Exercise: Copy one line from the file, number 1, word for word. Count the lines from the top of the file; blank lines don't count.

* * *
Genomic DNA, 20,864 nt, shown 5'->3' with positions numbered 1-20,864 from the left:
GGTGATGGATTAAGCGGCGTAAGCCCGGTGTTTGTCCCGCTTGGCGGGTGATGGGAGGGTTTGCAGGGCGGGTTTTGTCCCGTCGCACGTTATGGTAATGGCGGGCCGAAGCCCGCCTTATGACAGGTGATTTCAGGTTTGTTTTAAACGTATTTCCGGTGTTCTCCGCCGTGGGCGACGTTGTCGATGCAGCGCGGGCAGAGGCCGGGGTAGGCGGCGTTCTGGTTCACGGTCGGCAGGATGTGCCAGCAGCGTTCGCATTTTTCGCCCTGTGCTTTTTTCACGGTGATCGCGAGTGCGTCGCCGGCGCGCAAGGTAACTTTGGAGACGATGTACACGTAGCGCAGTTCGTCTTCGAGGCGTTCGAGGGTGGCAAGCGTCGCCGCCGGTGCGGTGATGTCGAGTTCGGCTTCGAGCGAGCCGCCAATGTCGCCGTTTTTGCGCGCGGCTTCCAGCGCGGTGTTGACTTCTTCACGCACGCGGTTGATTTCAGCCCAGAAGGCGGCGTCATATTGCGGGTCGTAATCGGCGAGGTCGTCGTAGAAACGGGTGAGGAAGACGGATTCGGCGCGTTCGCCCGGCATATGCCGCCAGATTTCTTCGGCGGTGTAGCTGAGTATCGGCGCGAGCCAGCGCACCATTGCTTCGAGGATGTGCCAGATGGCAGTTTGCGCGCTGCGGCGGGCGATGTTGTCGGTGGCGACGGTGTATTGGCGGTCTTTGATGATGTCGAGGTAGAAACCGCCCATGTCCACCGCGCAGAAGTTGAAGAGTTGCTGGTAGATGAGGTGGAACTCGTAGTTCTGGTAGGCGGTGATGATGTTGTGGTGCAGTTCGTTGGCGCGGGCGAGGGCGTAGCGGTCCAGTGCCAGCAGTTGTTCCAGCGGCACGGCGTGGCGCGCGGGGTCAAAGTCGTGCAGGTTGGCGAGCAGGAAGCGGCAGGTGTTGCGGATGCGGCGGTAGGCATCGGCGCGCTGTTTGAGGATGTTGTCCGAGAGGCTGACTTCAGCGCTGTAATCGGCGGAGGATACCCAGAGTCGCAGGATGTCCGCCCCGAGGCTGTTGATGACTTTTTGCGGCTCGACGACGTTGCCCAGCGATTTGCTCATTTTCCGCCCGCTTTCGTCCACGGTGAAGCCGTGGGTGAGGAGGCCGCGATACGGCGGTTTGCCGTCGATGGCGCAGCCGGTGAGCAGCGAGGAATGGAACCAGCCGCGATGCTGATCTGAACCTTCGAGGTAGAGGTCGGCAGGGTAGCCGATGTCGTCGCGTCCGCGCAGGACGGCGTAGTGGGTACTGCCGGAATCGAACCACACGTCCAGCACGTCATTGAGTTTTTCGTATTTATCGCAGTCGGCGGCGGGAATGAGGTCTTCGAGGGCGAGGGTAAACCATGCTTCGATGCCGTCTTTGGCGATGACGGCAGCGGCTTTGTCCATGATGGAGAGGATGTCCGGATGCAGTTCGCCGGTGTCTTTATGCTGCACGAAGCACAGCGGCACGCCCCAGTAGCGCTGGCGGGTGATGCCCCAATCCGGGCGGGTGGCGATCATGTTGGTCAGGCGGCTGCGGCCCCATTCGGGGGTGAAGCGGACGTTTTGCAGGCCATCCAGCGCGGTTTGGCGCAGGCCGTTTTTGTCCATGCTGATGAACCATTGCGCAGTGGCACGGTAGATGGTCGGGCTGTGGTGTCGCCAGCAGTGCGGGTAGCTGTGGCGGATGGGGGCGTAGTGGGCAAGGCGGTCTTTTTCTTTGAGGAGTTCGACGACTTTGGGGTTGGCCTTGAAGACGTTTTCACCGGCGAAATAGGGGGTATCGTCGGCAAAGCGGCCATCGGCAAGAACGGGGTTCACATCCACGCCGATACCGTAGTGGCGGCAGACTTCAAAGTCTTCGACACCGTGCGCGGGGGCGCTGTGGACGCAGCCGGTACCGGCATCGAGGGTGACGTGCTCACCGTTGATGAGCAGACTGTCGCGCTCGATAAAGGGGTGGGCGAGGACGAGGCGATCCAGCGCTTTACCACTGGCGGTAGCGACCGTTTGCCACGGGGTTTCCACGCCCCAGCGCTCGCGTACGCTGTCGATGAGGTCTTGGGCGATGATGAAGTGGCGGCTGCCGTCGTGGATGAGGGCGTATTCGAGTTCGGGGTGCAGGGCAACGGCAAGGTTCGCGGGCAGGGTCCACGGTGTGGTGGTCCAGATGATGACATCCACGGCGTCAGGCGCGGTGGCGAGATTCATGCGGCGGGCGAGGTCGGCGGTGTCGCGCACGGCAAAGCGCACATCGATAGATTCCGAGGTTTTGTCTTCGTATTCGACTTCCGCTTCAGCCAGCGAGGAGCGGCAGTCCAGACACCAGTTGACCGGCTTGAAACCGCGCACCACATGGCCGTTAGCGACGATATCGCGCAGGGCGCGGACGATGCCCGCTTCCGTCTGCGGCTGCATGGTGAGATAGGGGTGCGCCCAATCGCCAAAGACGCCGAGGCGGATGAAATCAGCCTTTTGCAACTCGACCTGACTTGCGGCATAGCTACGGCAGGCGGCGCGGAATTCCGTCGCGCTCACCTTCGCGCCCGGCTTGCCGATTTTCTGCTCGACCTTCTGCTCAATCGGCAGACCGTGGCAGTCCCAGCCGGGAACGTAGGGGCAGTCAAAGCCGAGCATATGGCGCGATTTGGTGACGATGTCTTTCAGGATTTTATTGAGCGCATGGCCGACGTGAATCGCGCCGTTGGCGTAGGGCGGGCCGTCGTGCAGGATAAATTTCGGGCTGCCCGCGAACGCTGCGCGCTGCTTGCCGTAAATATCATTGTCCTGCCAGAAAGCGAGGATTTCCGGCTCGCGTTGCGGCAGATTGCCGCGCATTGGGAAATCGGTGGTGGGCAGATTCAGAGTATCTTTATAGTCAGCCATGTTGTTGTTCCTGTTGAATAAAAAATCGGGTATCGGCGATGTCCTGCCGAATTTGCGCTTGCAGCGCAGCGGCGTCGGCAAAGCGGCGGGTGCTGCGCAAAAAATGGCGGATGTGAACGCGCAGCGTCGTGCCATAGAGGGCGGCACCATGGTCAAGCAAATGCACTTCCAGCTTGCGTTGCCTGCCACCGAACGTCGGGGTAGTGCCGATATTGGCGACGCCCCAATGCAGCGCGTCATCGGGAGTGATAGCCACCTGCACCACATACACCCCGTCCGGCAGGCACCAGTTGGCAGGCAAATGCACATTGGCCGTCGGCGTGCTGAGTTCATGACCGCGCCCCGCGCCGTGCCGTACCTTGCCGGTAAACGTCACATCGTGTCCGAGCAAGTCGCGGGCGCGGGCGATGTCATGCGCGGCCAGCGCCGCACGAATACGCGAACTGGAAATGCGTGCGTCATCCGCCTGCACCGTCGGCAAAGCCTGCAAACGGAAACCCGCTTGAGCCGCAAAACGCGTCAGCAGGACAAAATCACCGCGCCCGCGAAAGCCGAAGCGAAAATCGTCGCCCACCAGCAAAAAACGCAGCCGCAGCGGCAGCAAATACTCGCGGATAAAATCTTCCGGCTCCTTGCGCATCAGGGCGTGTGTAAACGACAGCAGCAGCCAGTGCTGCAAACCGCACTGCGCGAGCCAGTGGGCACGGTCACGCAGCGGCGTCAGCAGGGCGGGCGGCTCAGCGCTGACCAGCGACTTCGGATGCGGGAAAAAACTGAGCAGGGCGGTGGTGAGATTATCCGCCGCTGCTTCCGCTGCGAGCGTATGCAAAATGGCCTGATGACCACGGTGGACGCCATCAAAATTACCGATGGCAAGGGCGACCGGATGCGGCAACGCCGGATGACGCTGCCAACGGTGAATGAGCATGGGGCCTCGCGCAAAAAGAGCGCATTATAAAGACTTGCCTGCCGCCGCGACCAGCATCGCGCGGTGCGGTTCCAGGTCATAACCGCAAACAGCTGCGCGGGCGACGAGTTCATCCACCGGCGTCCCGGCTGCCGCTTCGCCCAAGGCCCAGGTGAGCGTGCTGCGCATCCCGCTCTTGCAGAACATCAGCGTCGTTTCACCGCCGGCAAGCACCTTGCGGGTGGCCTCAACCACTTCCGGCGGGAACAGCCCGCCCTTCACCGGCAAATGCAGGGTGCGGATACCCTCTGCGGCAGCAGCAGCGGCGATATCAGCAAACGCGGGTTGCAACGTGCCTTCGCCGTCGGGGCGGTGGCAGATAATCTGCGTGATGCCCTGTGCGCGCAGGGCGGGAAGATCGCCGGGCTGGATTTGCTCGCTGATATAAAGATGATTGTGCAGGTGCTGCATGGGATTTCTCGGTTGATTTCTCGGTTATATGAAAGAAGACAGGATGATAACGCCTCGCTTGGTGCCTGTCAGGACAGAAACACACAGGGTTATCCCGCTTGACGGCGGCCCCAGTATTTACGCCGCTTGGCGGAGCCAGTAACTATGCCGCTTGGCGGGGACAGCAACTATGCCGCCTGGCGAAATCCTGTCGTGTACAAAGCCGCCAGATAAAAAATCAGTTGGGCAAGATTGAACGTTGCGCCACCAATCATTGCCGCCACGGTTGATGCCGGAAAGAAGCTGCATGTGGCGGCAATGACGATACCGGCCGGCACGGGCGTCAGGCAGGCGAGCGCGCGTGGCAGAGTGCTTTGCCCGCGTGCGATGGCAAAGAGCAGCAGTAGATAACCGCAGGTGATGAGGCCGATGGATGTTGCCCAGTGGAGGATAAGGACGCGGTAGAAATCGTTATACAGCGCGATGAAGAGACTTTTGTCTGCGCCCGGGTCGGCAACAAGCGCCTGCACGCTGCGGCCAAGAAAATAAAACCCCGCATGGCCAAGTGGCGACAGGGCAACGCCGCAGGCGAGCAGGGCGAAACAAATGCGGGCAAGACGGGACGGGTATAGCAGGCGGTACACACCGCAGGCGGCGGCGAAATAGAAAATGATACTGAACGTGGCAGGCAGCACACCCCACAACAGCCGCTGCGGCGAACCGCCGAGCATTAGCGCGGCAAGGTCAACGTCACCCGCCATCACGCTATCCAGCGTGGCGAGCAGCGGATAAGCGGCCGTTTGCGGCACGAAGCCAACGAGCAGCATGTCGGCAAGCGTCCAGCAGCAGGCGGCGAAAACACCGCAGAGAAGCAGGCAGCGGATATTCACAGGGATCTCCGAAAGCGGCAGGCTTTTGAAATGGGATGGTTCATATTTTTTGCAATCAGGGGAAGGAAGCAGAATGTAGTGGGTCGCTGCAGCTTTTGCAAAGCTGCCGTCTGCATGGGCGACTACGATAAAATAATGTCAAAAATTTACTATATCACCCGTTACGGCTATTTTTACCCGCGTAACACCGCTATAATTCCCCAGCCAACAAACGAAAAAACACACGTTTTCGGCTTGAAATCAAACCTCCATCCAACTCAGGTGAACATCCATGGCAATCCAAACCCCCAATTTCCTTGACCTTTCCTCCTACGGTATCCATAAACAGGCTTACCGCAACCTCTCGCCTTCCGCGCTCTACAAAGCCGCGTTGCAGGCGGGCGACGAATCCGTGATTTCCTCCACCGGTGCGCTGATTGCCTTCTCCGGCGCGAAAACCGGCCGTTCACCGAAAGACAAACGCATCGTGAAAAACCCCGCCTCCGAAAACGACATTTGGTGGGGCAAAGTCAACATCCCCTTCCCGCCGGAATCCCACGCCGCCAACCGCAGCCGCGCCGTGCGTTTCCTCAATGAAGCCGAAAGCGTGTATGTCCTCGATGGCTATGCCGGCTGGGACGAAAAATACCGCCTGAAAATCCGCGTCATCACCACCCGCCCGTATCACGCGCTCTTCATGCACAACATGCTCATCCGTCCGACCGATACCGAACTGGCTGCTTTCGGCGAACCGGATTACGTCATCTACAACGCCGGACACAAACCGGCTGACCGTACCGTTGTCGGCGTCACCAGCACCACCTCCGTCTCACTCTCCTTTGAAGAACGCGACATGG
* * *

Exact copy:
Genomic DNA, 20,864 nt, shown 5'->3' with positions numbered 1-20,864 from the left: